The attractive Aroma 4-Quart ice cream maker is charmingly old fashioned, with its appealing fir wood bucket and die-cast hand crank. If you get tired, you can switch to its electric motor. However, our tests showed that this machine is considerably more labor-intensive than some of the top-ranked products we reviewed, and you need plenty of patience to wait for the ice cream to finish churning.
The work begins the night before you want to make ice cream, as we learned from our testing. To get the best results, we suggest preparing and chilling your ice cream mixture overnight. If you skip this step, you’re likely to get ice cream with a consistency similar to a milkshake – it’s tasty, but certainly not the kind you dig into with a spoon. The manufacturer also suggests you chill the aluminum canister that holds the ice cream ingredients.
In addition, you need to fill the bucket 2/3 full with water and let it sit for at least an hour and a half before you use the machine the first time. It’s important to take this step because the water soaks into the bucket and expands the wood, which prevents the ice and salt from leaking out later. This is a great precaution but may be annoying if you're in a rush.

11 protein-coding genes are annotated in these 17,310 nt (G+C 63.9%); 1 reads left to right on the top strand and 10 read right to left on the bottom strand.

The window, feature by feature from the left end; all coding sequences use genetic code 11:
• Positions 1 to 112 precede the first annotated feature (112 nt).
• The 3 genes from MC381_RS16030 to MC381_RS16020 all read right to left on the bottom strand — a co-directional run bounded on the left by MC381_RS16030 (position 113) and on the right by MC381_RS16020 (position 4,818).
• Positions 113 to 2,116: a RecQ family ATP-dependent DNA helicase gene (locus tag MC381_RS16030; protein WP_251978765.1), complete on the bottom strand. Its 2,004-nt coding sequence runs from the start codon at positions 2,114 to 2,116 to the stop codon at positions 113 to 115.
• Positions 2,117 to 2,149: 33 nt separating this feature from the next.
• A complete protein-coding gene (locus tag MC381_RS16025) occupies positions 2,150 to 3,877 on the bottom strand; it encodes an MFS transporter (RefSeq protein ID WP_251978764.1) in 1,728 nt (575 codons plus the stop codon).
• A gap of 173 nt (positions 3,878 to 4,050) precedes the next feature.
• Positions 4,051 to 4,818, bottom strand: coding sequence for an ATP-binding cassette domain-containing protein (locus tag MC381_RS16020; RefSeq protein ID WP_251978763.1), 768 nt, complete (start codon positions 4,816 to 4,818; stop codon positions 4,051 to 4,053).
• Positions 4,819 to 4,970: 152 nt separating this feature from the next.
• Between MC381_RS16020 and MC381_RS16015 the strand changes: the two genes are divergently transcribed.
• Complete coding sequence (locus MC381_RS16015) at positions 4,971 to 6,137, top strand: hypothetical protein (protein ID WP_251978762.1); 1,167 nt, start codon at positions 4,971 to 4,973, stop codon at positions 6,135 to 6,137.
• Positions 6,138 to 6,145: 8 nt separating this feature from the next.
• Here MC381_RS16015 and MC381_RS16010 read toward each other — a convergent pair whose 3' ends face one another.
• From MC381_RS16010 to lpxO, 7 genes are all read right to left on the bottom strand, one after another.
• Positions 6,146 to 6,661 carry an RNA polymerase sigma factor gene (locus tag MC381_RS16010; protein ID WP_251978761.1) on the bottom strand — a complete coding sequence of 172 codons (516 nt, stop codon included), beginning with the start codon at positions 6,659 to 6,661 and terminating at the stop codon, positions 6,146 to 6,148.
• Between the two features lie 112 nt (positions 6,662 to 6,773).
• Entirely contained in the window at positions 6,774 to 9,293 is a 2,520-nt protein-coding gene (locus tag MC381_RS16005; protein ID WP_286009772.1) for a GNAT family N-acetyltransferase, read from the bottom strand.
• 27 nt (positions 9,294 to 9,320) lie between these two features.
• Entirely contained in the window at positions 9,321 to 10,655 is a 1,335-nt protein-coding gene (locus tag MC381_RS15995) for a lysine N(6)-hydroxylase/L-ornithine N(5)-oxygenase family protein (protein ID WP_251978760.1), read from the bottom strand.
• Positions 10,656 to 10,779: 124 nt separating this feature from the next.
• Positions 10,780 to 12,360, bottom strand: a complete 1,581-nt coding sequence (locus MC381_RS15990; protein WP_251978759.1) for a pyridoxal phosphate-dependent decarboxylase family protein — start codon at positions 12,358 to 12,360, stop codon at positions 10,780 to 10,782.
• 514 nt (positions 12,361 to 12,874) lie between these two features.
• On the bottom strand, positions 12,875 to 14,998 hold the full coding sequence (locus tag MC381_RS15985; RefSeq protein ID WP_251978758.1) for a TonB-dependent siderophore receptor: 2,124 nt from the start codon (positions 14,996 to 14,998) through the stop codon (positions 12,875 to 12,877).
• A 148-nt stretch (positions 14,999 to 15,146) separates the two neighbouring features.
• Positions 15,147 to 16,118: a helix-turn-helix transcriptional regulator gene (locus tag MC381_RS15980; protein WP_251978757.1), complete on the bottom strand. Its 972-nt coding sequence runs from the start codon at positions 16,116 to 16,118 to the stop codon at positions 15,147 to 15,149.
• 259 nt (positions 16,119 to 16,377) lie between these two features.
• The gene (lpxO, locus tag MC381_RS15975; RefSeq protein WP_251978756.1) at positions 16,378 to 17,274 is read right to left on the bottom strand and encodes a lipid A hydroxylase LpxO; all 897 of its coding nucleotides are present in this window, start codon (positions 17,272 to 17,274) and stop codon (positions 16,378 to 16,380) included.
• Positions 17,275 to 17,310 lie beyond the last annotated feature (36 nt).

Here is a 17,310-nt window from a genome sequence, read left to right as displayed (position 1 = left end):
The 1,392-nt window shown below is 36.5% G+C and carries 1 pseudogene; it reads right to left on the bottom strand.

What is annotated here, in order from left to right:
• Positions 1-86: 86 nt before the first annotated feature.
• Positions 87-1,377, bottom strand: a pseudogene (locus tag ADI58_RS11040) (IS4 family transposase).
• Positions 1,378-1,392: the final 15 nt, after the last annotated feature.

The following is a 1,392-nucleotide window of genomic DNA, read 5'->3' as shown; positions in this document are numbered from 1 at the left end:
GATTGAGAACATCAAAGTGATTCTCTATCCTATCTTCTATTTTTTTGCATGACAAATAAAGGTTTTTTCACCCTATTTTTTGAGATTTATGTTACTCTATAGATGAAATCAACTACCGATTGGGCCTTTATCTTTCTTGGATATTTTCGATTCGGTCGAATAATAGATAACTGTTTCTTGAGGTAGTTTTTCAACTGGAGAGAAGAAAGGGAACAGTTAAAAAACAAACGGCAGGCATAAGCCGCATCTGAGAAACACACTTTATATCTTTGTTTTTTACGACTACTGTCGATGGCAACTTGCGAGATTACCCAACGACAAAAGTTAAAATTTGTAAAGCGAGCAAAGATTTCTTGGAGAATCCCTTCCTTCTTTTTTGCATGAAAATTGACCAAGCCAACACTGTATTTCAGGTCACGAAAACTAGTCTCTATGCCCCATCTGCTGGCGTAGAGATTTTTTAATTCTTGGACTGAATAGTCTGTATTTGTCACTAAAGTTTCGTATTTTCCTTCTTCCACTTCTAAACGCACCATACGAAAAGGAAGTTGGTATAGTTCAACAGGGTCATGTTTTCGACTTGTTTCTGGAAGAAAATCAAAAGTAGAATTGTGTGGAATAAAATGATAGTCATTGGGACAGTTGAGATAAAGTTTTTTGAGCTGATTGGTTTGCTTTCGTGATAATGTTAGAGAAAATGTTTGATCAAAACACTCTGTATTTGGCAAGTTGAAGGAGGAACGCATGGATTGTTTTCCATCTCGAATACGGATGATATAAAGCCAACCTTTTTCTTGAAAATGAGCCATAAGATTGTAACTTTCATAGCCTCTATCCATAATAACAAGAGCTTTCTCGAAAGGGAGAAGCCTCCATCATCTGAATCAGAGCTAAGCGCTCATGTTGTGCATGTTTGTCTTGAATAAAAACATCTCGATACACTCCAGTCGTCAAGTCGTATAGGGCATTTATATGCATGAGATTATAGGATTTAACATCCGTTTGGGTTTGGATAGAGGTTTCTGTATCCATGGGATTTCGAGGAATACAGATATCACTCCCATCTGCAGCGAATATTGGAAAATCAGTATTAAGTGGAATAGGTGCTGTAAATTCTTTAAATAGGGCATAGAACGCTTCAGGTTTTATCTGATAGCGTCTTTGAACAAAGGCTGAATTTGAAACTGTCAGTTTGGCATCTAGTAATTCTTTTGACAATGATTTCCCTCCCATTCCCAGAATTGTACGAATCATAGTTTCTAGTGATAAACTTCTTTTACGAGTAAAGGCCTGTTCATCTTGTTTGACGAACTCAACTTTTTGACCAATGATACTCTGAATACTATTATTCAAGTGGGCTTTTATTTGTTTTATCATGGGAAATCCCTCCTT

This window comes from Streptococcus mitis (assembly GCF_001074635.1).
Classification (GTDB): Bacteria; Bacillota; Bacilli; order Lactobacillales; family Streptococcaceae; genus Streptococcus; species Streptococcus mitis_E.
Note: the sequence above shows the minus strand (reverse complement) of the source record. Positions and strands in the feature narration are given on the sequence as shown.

After you insert the canister into the wooden bucket and attach it, you add alternating layers of ice that has been broken into small pieces and rock salt. You then add cold water, and the machine is ready to start making ice cream.
This Aroma machine can churn ice cream using its electric motor, or you can spin the hand crank to churn it manually. The hand crank is easy to attach to the bucket and adds to the ice cream maker's nostalgia. To switch to its electric mode, you just flip the machine’s on/off switch. Most bucket ice cream makers need to be plugged in or unplugged to start or stop the motor, so the Aroma’s on/off switch is quite convenient. One of the only other similar units with an on/off switch is the Hamilton Beach 1.5 Quart 68880. The hand crank and electric motor are interchangeable, and you can use both on the same batch of ice cream. We suggest using the hand crank first and then the motor.
To get the most out of this old-fashioned Aroma ice cream maker, you need old-fashioned patience. Without proper preparation, it can take more than an hour to make homemade ice cream. This ice cream maker is a bit high maintenance because of its beautiful wooden bucket and metal parts. Also, it’s made up of seven parts, which is more than any of the other ice cream makers we reviewed. As such, it took 20 minutes to clean, which is considerably longer than the other ice cream makers we tested.